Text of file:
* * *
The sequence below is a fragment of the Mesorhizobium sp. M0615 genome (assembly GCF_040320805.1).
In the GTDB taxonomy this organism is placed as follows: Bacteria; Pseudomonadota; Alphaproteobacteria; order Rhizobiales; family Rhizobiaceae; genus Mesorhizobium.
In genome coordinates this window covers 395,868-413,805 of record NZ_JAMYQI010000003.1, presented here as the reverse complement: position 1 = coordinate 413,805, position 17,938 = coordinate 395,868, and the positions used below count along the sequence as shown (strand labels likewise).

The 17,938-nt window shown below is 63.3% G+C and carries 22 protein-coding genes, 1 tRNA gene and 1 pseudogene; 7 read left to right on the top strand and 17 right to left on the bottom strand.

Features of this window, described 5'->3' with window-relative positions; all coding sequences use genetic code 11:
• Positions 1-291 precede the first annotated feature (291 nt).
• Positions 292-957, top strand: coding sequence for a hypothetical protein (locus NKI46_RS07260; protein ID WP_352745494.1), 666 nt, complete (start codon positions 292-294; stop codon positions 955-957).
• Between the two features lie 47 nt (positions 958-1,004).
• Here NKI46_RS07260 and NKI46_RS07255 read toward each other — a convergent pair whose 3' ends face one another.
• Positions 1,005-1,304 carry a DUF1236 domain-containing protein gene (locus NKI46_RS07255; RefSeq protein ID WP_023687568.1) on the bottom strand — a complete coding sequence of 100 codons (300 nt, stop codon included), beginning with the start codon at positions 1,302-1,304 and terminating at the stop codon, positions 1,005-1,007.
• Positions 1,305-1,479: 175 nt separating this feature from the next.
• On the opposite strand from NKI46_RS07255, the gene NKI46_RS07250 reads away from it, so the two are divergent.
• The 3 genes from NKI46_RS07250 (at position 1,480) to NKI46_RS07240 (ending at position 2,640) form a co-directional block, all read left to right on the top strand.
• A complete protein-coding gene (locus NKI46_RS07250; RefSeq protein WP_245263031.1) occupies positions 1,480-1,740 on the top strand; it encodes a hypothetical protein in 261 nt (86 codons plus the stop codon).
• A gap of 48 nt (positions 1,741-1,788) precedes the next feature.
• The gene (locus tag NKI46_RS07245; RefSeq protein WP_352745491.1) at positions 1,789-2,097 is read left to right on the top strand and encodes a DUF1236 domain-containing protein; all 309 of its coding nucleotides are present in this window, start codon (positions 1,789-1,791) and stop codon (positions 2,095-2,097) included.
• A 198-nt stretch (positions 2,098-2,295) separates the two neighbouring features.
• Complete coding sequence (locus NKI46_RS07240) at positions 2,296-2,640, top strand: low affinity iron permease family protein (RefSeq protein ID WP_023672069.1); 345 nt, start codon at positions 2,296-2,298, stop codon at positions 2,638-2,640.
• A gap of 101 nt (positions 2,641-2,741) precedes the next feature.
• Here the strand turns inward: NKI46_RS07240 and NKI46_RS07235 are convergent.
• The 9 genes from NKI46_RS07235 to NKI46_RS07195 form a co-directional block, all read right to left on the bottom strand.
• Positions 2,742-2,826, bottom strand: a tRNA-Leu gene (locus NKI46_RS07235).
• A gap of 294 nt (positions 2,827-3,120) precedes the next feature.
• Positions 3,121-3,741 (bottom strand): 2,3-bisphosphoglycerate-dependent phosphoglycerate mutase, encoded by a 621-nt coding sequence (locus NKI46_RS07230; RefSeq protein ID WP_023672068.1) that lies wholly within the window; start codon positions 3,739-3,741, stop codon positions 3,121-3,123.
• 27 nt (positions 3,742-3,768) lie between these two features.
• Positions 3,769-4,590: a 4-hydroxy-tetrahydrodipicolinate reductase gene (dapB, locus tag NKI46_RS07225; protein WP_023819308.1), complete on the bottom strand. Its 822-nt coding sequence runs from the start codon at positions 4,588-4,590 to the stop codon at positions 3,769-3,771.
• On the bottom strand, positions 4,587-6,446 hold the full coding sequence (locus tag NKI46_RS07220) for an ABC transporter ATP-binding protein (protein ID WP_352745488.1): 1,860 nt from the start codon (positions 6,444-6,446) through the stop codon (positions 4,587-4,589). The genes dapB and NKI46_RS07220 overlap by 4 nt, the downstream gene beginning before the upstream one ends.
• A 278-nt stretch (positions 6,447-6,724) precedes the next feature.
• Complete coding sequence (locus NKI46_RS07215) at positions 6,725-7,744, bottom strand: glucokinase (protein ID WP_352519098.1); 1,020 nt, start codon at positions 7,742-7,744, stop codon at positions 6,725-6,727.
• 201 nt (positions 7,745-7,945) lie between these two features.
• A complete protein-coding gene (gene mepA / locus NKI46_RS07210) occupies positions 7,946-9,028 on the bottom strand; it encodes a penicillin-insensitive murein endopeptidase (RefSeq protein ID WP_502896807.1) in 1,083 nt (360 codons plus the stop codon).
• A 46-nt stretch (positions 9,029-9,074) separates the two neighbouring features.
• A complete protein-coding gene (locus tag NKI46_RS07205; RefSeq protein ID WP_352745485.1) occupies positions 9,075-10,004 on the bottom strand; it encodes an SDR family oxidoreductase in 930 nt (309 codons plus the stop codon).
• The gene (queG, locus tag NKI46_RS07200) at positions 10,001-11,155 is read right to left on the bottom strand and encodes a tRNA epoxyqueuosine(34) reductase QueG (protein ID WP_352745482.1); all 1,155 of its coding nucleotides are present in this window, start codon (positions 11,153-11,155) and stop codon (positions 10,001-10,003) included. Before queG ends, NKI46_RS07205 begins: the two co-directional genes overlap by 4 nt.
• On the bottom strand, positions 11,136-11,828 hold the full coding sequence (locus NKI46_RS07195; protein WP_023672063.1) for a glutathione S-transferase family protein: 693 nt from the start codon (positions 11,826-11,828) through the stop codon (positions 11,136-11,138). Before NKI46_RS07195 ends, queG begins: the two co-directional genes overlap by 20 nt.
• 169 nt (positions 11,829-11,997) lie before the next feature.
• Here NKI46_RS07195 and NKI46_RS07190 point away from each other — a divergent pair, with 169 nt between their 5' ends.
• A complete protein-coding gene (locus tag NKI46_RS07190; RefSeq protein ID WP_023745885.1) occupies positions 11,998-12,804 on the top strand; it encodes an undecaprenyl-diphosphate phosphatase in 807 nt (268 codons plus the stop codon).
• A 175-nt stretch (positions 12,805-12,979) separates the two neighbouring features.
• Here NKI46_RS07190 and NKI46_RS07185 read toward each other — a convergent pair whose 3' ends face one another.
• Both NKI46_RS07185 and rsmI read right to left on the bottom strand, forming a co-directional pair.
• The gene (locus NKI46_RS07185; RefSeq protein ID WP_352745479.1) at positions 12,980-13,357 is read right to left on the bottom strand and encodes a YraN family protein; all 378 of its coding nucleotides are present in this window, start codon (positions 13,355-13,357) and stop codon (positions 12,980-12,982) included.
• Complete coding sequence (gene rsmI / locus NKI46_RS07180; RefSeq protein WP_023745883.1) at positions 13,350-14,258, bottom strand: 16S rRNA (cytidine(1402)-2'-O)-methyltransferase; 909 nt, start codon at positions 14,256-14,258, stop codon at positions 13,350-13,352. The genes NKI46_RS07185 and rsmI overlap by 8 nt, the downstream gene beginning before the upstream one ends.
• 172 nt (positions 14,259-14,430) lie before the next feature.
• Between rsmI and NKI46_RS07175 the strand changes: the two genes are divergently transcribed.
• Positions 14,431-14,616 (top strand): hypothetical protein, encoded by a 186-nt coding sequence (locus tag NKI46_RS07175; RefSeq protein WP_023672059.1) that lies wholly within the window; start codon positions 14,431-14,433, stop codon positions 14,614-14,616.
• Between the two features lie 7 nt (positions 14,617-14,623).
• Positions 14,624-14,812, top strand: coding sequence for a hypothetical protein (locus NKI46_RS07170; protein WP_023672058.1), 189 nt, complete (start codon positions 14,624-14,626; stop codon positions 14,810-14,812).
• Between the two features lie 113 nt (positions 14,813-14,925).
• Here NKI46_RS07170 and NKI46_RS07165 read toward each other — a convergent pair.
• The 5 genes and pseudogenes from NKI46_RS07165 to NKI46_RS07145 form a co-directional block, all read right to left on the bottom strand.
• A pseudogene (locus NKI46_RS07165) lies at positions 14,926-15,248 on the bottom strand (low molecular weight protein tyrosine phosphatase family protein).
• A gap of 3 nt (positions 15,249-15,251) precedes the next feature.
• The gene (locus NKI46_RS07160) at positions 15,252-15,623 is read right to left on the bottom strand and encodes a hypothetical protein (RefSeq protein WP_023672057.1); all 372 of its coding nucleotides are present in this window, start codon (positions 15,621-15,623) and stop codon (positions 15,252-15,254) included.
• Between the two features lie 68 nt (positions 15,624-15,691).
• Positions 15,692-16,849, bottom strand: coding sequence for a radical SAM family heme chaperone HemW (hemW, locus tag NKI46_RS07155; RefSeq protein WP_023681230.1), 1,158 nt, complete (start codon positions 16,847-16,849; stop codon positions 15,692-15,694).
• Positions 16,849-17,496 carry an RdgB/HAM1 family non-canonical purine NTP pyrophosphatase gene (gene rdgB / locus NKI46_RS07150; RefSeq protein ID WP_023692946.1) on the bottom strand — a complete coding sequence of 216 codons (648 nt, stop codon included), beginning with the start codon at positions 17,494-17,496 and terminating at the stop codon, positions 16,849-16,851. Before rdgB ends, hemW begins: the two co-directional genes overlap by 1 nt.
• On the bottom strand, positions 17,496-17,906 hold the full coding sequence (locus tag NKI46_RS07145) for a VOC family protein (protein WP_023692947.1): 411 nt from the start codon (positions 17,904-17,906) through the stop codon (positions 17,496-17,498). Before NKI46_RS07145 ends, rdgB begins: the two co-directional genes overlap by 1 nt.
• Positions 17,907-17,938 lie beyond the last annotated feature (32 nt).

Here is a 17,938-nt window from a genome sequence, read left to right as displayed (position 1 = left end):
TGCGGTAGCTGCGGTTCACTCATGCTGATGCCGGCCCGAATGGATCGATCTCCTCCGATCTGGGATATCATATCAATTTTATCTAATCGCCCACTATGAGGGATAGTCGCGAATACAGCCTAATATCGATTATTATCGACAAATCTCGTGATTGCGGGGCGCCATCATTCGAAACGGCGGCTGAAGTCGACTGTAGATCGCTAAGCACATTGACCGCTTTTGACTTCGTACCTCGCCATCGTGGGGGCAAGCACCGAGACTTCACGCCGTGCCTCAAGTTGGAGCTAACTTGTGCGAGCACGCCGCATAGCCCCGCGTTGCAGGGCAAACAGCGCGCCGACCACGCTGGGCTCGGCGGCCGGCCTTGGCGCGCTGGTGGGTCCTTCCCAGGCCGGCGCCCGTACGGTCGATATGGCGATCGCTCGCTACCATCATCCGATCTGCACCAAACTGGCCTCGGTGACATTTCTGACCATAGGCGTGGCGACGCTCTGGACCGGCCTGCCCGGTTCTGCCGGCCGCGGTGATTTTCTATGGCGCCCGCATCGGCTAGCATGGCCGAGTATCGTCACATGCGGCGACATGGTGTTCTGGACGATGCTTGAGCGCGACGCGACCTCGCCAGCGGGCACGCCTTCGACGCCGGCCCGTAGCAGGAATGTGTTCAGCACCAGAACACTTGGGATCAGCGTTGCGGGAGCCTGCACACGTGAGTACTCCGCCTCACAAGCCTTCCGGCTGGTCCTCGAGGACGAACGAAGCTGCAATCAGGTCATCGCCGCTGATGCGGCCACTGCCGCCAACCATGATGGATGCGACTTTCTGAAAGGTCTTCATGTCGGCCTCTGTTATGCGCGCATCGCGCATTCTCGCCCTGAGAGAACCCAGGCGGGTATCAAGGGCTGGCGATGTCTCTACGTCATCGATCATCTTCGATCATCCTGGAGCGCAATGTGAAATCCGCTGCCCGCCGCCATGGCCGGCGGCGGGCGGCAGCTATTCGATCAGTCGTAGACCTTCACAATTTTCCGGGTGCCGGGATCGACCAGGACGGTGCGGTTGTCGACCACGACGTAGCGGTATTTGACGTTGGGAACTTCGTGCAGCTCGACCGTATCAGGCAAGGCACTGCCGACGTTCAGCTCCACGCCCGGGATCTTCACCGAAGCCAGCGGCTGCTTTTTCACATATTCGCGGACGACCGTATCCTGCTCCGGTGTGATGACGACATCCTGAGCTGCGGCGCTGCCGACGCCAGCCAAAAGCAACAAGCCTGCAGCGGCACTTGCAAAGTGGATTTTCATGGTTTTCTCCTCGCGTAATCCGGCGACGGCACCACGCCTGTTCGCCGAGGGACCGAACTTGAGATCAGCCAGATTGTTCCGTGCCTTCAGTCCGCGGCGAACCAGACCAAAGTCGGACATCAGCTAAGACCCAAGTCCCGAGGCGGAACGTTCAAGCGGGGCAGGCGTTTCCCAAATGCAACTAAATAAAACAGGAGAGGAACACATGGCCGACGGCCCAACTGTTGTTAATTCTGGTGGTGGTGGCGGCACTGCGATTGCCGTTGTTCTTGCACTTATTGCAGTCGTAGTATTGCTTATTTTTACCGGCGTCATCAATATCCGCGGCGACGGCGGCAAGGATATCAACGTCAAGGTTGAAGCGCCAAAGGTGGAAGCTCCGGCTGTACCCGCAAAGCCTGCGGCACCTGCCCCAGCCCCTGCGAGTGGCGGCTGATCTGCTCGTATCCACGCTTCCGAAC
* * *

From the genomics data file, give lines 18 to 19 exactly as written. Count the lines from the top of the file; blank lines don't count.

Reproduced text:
• Complete coding sequence (locus NKI46_RS07240) at positions 2,296-2,640, top strand: low affinity iron permease family protein (RefSeq protein ID WP_023672069.1); 345 nt, start codon at positions 2,296-2,298, stop codon at positions 2,638-2,640.
• A gap of 101 nt (positions 2,641-2,741) precedes the next feature.